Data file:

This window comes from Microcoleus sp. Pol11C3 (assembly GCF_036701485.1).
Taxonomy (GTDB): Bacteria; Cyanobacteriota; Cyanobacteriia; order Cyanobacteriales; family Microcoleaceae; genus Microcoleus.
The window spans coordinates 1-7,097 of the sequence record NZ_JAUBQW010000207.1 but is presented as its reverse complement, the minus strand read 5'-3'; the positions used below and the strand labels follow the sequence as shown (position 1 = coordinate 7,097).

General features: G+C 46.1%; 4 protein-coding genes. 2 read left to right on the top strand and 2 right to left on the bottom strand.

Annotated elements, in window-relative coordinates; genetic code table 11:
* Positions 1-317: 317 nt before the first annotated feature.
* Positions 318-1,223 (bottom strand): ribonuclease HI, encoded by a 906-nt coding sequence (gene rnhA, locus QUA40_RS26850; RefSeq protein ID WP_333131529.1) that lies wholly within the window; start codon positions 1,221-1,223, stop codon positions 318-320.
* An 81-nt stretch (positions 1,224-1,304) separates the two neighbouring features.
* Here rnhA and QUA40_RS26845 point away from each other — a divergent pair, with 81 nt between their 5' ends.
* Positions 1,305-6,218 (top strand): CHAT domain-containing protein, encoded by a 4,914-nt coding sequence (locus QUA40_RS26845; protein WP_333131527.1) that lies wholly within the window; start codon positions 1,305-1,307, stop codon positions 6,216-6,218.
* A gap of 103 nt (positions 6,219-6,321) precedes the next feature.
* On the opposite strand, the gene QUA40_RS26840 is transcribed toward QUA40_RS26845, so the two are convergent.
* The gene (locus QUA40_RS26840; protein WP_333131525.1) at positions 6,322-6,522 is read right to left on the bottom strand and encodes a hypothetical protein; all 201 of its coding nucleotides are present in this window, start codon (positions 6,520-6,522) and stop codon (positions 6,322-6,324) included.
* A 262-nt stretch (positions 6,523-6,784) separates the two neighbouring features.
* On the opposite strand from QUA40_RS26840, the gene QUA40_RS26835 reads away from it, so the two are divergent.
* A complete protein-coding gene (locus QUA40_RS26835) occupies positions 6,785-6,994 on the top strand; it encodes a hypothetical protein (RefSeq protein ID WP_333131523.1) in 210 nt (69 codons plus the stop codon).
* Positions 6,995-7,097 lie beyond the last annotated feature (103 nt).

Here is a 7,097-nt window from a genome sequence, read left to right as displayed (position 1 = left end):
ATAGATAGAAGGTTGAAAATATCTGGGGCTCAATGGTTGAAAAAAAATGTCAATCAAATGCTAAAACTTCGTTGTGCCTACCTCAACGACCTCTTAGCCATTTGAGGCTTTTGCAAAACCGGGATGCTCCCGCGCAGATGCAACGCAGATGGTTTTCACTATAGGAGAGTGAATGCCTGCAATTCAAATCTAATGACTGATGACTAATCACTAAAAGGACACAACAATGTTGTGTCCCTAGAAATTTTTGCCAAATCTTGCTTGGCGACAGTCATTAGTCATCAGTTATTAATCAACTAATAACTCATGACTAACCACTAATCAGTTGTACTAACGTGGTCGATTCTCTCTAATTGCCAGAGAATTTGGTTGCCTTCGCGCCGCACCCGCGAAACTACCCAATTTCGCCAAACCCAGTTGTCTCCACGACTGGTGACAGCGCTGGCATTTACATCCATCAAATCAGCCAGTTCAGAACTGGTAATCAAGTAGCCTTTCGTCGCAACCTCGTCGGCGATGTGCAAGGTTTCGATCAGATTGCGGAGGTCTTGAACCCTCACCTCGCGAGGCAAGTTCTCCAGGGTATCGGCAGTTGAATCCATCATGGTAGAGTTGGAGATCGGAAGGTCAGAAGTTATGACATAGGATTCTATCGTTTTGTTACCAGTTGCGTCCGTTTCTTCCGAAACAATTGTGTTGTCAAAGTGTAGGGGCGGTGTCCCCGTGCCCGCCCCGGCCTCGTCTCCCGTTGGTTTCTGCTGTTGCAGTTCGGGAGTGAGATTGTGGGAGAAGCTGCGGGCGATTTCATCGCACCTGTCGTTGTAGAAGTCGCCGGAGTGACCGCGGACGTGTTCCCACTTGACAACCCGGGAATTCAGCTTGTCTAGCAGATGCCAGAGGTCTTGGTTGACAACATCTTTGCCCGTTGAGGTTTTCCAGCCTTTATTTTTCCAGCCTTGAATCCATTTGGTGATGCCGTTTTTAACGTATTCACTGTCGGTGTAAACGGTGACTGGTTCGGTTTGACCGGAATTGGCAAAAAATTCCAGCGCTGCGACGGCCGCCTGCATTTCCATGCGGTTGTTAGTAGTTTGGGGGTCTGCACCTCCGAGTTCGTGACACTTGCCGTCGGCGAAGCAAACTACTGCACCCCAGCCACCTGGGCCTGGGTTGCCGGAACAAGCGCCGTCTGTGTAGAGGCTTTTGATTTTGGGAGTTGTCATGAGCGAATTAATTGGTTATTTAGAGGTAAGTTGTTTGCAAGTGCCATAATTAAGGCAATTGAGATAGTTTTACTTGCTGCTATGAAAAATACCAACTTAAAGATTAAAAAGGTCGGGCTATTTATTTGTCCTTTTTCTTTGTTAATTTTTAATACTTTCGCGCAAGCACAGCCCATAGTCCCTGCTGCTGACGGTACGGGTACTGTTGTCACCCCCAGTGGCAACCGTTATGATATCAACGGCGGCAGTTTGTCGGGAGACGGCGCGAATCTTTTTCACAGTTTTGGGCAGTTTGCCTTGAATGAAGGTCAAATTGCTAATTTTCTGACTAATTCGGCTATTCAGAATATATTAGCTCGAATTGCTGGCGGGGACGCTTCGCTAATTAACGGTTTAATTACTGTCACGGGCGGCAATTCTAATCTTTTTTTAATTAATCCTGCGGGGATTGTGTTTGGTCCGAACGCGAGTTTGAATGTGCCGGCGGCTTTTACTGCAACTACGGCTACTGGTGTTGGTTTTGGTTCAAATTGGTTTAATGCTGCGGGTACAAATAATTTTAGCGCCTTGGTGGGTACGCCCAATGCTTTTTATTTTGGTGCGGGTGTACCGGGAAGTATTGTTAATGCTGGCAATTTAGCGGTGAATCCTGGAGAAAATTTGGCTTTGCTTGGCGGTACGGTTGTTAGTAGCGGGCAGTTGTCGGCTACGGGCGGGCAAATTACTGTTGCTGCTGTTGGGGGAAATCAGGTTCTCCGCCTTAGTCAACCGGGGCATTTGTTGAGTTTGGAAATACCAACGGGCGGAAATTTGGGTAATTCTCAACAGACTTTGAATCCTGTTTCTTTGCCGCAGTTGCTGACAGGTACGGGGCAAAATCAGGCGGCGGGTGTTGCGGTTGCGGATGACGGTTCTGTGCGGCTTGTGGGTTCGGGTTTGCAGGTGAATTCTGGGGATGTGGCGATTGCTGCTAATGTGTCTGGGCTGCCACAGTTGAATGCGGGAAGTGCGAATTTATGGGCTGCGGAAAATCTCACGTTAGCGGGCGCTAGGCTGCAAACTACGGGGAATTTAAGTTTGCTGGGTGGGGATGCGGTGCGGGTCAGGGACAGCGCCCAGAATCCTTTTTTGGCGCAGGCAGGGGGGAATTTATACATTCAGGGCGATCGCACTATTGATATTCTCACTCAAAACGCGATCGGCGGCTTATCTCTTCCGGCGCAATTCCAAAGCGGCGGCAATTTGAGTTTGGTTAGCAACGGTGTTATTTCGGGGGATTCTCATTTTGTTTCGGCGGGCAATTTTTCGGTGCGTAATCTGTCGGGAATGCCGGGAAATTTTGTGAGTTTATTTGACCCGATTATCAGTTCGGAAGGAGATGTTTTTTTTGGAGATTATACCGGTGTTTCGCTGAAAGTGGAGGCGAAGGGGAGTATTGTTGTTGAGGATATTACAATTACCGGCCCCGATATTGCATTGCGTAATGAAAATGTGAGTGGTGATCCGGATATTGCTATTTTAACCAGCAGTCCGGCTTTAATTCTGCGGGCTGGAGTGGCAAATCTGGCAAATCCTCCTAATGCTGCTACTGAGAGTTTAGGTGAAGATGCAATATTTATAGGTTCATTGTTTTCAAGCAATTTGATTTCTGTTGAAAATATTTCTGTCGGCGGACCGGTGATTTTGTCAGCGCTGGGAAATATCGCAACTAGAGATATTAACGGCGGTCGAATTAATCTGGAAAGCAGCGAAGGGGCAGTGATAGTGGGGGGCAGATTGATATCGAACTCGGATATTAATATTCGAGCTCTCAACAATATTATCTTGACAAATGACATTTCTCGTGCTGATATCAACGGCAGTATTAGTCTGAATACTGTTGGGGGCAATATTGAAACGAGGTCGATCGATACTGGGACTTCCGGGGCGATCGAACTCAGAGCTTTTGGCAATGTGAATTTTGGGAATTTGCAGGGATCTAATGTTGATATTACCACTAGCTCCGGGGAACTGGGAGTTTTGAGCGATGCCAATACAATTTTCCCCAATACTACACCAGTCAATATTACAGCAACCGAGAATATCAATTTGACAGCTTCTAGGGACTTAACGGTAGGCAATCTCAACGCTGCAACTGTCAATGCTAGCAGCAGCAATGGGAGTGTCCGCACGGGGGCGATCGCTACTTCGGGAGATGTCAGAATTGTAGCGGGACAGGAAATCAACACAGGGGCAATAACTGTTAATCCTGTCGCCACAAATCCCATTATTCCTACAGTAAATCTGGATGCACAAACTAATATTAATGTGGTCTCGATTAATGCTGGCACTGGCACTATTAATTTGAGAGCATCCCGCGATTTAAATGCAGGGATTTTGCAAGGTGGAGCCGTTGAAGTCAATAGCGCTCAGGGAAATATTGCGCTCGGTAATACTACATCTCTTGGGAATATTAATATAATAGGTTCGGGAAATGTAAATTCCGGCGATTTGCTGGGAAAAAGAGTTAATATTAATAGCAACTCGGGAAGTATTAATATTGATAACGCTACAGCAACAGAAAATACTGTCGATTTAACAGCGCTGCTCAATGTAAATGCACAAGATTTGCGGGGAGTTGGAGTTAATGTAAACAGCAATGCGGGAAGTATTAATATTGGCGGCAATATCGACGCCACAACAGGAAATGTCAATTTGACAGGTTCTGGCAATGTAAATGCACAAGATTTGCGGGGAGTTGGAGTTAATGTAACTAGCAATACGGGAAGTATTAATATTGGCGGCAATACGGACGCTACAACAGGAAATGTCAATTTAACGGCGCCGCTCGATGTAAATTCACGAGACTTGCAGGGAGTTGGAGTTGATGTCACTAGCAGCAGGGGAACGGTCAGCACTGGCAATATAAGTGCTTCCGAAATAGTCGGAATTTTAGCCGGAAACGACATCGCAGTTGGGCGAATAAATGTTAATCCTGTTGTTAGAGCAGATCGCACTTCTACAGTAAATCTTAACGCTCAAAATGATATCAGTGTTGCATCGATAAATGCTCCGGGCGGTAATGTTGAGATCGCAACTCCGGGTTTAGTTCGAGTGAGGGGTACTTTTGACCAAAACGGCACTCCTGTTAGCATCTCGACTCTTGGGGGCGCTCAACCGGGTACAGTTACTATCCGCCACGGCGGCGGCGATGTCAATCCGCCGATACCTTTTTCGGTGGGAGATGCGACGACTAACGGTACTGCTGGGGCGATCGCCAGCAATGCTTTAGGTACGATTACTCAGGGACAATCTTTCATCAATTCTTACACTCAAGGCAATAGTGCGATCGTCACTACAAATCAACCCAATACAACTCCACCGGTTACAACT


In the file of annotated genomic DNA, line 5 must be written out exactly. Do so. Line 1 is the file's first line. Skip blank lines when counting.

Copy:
Annotated elements, in window-relative coordinates; genetic code table 11: